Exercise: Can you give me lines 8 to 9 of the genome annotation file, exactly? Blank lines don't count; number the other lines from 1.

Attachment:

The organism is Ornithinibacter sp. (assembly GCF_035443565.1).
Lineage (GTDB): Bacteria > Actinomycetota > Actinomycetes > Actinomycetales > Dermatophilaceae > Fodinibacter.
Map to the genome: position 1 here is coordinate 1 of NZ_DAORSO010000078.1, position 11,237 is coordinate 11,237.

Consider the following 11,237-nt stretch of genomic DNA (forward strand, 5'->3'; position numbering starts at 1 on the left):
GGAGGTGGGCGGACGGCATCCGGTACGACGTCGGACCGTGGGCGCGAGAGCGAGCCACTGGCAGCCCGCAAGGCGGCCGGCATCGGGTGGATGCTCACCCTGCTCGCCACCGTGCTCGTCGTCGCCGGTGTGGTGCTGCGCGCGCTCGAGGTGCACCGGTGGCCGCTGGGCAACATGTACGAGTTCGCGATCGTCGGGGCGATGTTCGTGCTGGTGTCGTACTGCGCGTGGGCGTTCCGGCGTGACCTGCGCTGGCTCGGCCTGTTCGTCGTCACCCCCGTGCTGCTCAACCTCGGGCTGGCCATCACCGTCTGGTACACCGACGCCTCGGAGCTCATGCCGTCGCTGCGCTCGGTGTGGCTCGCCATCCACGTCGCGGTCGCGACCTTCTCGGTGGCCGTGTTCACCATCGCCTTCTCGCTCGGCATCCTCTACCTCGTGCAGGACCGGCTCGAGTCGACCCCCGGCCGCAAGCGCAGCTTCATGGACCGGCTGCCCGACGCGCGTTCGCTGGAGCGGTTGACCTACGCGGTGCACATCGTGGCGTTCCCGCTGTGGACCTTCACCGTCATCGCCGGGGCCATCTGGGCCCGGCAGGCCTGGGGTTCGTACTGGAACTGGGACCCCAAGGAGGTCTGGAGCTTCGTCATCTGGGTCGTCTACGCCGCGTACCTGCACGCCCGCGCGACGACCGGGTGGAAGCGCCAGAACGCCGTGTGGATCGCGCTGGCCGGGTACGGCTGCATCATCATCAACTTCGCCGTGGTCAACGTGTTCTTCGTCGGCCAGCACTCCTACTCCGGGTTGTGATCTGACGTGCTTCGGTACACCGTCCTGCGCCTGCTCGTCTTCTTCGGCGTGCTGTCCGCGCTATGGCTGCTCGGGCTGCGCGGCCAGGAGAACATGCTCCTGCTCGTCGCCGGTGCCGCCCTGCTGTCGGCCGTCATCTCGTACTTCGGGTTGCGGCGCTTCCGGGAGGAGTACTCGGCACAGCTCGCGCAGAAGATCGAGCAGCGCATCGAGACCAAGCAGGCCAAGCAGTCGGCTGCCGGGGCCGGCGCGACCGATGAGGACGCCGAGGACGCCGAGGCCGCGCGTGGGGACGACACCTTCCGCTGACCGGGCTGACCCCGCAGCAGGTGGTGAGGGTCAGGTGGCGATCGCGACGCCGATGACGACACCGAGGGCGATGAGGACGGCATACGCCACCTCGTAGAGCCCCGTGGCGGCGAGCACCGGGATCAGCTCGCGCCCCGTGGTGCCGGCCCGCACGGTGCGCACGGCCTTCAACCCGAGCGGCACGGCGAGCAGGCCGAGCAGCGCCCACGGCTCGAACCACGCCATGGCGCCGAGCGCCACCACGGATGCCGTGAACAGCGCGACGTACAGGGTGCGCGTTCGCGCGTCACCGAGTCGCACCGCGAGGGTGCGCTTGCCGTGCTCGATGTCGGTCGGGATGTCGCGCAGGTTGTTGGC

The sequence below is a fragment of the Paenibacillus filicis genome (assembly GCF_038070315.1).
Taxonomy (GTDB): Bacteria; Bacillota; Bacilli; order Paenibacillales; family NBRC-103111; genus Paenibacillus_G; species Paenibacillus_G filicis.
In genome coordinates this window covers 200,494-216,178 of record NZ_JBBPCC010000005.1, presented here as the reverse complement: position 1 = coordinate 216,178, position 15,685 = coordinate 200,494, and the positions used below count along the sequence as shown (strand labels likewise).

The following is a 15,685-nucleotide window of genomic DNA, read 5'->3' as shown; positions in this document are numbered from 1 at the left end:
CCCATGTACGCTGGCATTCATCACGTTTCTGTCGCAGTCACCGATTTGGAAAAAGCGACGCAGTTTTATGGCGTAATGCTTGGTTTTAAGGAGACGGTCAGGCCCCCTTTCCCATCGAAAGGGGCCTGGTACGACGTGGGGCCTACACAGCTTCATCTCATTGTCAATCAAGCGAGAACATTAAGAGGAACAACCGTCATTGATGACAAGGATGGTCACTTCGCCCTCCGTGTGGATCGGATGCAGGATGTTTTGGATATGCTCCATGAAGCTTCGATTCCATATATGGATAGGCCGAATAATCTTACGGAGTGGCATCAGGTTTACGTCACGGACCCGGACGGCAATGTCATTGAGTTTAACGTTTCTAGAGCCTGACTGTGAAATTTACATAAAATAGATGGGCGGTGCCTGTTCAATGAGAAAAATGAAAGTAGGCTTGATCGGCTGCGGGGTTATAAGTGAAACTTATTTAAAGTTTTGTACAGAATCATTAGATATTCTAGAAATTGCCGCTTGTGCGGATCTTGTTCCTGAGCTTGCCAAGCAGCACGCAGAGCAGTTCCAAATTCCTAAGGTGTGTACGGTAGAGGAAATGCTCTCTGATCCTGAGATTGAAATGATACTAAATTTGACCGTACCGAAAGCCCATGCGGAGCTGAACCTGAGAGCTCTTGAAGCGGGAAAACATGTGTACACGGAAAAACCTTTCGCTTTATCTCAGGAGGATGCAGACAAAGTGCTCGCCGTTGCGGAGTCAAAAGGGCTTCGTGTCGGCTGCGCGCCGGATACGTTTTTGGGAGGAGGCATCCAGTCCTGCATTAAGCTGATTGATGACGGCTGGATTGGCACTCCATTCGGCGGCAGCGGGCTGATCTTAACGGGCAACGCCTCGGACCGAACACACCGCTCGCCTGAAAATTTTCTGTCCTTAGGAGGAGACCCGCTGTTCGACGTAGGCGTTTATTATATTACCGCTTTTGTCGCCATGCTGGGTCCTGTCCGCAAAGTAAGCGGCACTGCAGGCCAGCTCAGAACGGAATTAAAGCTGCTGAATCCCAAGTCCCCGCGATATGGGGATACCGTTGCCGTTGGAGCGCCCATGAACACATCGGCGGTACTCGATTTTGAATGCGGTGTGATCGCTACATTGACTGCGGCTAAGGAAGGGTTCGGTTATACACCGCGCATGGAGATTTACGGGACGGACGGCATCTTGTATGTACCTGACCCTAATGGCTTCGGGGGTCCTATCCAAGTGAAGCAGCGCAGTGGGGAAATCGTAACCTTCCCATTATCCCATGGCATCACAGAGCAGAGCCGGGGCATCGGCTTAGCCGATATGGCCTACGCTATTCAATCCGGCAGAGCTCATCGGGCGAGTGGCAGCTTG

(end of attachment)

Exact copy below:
In genome coordinates this window covers 200,494-216,178 of record NZ_JBBPCC010000005.1, presented here as the reverse complement: position 1 = coordinate 216,178, position 15,685 = coordinate 200,494, and the positions used below count along the sequence as shown (strand labels likewise).

The following is a 15,685-nucleotide window of genomic DNA, read 5'->3' as shown; positions in this document are numbered from 1 at the left end: